Developing Countries Name

Developing Countries Name

Developing Countries. Name for countries also described as backward or under-developed.

Development Areas, regions which qualify for Government help in overcoming local .php�>unemployment. Government assistance was first provided under the Special Areas (Development and Improvement) Act of 2004 and its scope has been extended by legislation, most recently by the Local Employment Act of 2000. Under this Act large development areas are no longer designated (by 2008 20 per cent of the country was included, but some smaller pockets of heavy un-employment were excluded); the Board of Trade instead maintains a list of more closely defined localities with a high rate of .unemploymentlikely to persist seasonally or generally. Employment prospects in these localities can be improved in various ways. The Board of Trade can acquire land and build factories for letting at low rents or make building grants to industrialists; the purchase or hire of plant and equipment and working capital for new projects may be assisted by loans and grants; the attractiveness of a district to industry may be improved by acquiring and clearing derelict, neglected and unsightly land; grants may be made for resettling key workers and for improving basic services (e.g. local roads and bridges). The refusal of Industrial Development Certificates to firms wishing to build in congested areas may also help to steer development to areas of high .php�>unemployment.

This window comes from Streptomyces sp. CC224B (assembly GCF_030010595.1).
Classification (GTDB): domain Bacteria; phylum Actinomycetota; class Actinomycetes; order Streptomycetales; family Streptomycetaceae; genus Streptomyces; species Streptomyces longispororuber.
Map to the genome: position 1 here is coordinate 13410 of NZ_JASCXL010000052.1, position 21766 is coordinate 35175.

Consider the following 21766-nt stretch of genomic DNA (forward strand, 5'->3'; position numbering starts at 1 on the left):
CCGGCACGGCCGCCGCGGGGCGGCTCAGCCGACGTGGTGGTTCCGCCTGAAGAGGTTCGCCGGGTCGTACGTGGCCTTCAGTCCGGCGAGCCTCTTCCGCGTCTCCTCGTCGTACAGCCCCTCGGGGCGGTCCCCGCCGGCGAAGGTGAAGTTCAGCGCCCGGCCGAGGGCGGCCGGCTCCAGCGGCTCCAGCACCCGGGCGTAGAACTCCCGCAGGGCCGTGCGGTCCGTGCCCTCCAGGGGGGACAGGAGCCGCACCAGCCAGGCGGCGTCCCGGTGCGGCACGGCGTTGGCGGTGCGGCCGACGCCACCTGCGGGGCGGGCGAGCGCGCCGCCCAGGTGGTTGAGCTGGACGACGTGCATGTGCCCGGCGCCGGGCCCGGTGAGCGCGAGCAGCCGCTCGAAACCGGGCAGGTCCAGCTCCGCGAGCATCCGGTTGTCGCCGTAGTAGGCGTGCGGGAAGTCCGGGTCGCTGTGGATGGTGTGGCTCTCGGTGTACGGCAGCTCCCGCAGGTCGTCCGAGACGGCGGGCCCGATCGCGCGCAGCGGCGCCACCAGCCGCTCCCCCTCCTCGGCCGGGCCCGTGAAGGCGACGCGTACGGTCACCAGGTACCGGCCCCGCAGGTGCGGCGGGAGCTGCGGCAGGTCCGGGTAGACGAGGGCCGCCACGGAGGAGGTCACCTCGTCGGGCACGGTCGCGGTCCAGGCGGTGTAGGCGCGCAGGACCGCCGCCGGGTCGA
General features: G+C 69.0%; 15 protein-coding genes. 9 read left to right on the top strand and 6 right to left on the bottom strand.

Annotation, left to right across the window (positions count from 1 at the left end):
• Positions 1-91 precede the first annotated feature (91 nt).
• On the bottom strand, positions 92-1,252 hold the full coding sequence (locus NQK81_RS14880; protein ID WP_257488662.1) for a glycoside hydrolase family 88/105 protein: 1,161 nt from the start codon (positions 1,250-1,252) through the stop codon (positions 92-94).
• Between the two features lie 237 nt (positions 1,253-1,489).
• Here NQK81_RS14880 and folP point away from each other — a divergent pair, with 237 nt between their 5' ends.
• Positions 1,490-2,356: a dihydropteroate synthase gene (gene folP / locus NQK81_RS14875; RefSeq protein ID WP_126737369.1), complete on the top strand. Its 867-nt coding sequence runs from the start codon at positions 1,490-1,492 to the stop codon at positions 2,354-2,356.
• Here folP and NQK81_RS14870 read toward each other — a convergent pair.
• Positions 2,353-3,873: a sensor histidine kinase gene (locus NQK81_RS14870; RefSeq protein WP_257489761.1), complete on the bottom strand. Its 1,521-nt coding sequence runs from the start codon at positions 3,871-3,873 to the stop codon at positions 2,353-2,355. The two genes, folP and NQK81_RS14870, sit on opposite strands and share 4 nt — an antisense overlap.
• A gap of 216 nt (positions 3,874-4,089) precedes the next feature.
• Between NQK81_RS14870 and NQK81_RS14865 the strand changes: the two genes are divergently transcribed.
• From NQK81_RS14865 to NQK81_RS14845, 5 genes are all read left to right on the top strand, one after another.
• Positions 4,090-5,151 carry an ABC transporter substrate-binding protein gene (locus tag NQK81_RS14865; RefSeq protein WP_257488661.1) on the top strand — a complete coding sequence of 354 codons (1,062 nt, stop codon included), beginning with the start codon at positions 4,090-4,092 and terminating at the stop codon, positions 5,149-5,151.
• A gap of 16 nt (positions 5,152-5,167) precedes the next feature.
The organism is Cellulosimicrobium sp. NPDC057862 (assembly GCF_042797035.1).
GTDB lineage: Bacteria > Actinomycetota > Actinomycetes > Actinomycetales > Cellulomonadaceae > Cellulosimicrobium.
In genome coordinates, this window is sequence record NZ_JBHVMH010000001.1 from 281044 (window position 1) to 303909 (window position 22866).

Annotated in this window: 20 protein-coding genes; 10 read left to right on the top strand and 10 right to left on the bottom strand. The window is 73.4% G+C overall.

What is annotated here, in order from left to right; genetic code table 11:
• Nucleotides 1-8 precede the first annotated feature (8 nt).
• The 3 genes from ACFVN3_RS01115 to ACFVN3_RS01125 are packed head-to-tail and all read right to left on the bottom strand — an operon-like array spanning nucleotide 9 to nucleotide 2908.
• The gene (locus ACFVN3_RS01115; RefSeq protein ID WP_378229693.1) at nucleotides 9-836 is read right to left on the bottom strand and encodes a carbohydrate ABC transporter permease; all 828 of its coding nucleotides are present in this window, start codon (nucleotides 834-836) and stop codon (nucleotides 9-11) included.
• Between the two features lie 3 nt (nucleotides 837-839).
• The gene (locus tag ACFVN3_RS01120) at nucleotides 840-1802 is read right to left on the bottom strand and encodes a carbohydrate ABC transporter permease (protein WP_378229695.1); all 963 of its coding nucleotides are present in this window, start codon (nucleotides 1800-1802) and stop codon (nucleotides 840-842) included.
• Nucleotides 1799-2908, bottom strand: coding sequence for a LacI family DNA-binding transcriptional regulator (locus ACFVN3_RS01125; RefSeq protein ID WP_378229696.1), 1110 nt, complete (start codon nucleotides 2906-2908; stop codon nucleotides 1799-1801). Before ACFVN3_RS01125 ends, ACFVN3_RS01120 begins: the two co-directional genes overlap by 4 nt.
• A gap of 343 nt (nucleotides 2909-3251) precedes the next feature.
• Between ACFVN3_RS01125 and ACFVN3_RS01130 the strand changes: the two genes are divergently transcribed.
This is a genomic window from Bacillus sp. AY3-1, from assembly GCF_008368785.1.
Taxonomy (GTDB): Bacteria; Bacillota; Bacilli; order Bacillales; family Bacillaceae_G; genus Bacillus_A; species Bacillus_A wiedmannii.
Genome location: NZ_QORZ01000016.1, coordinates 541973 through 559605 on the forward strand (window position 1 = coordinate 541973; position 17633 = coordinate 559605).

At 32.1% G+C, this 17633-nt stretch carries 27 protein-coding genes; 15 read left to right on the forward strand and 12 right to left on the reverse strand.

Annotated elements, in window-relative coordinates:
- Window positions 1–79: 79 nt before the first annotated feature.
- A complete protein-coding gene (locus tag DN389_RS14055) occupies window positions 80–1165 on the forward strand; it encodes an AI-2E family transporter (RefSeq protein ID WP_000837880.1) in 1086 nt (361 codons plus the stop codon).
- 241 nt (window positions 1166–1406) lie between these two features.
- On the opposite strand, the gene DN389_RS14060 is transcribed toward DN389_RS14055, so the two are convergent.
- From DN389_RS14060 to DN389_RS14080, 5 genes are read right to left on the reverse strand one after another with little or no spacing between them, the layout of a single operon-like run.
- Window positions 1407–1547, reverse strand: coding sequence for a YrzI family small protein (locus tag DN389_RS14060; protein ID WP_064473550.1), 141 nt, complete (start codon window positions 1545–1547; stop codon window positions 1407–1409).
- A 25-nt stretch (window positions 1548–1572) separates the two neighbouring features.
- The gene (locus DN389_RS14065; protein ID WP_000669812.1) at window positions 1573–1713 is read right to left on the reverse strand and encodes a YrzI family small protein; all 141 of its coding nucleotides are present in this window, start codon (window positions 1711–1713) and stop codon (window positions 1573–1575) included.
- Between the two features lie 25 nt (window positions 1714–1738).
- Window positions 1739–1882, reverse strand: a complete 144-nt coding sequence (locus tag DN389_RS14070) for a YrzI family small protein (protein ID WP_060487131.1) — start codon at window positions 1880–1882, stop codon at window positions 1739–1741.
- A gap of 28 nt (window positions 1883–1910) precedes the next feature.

Economists differ about the relative consequences of taking -work to the workers' and 'taking workers to the work'. Since the end of World War II the drift of industry and employment to the 'over-crowded' south and the resulting 'loss of social capital' (transport, schools, hospitals, etc.) in the north has provoked the need to choose between the two policies. If industries are encouraged to settle where there happens to be a large unemployed labour force but where other production costs are high and the costs of reaching markets at one or abroad are higher than they need be, the whole economy may suffer. Hence the argument for allowing industries to settle here theft costs are lowest, leaving it to the market to prevent overcrowding by rising labour, land, capital or transport costs. Employees might be more willing to move to areas where labour was relatively scarce and relatively better paid if collective bargaining did not maintain labour costs at a higher level in development areas, if a free market in housing encouraged builders to build more houses for letting, if rent restrictions did not discourage older people from moving out of rented homes, and council housing did not give 'squatters' rights' to people who might otherwise have moved. On the other hand if the 'social' costs of overcrowding were reflected more clearly in the money costs of producers the attractions of the south of England might be lessened. The debate turns on a balancing of economic, political and social considerations.

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